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Fahrenheit 451 ()


New York Public Library's Books of the Century

    Play the man, Master Ridley; we shall this day light such a candle, by God's grace, in England as I
    trust shall never be put out.
           -Hugh Latimer

Guy Montag is a Fireman, but in the future envisioned by Ray Bradbury, firemen don't put out fires, they start them.  Firemen are responsible for burning books; all of which are banned, so that the people of this dystopia will not be troubled by difficult thoughts.  Instead of reading, they watch endless soap operas on large screen TV's and the government provides for all their needs.  Guy has had some qualms about his job, but he's never really thought through exactly what it is he's doing.  But then, in short order, he meets an odd young neighborhood girl named Clarisse McClellan, his wife nearly kills herself with sleeping pills and, finally, when the firemen are called to an old woman's house, she refuses to leave:

    Montag placed his hand on the woman's elbow.  "You can come with me,"

    "No," she said.  "Thank you, anyway."

    "I'm counting to ten," said Beatty.  "One. Two."

    "Please," said Montag.

    "Go on," said the woman.

    "Three. Four."

    "Here." Montag pulled at the woman.

    The woman relied quietly, "I want to stay here."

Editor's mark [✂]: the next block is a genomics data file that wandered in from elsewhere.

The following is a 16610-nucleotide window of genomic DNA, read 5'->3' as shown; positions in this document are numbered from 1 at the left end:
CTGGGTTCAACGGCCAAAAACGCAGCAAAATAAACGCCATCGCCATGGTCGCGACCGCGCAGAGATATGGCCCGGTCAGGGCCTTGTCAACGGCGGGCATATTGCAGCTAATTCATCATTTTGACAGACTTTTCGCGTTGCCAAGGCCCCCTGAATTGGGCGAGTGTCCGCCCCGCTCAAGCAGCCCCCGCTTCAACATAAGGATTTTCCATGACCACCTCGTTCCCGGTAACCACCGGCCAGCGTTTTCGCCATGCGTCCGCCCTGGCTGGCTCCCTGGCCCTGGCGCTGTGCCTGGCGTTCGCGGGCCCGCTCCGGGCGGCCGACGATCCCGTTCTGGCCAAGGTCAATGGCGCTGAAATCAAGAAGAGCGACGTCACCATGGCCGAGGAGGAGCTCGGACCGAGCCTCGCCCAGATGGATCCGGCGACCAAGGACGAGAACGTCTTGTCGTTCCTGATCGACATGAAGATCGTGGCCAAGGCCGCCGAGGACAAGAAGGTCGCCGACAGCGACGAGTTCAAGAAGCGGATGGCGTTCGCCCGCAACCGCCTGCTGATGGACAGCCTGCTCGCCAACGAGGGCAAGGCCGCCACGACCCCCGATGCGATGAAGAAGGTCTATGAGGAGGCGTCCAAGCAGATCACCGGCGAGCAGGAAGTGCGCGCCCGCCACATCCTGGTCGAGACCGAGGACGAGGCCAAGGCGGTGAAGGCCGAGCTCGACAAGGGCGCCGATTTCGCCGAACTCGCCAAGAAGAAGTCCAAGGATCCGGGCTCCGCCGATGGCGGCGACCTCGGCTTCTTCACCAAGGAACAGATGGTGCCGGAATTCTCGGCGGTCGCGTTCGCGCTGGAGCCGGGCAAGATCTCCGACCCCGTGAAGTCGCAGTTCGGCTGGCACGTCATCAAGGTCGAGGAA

"Five. Six."

    "You can stop counting," she said.  She opened the fingers of one hand slightly and in the palm of
    the hand was a single slender object.

    An ordinary kitchen match.

And before they can light the fire, she lights it herself and Guy is forced to consider what it is about books that would make a person do such a thing.  As he tells his wife:

    Last night I thought about all the kerosene I've used in the past ten years.  And I though about
    books.  And for the first time I realized that a man was behind each one of the books.  A man had
    to think them up.  A man had to take a long time to put them down on paper.  And I'd never
    thought of that before.

As it turns out, the old woman has, like Hugh Latimore, lit a fire that will change the world, because Guy joins the nascent resistance to the book-burning government.

He remembers meeting an old man named Faber in a park some time earlier and the hunch he had that the man had a book.  Indeed, when Guy tracks him down, it turns out that Faber was a professor and he explains to Guy why books are of value: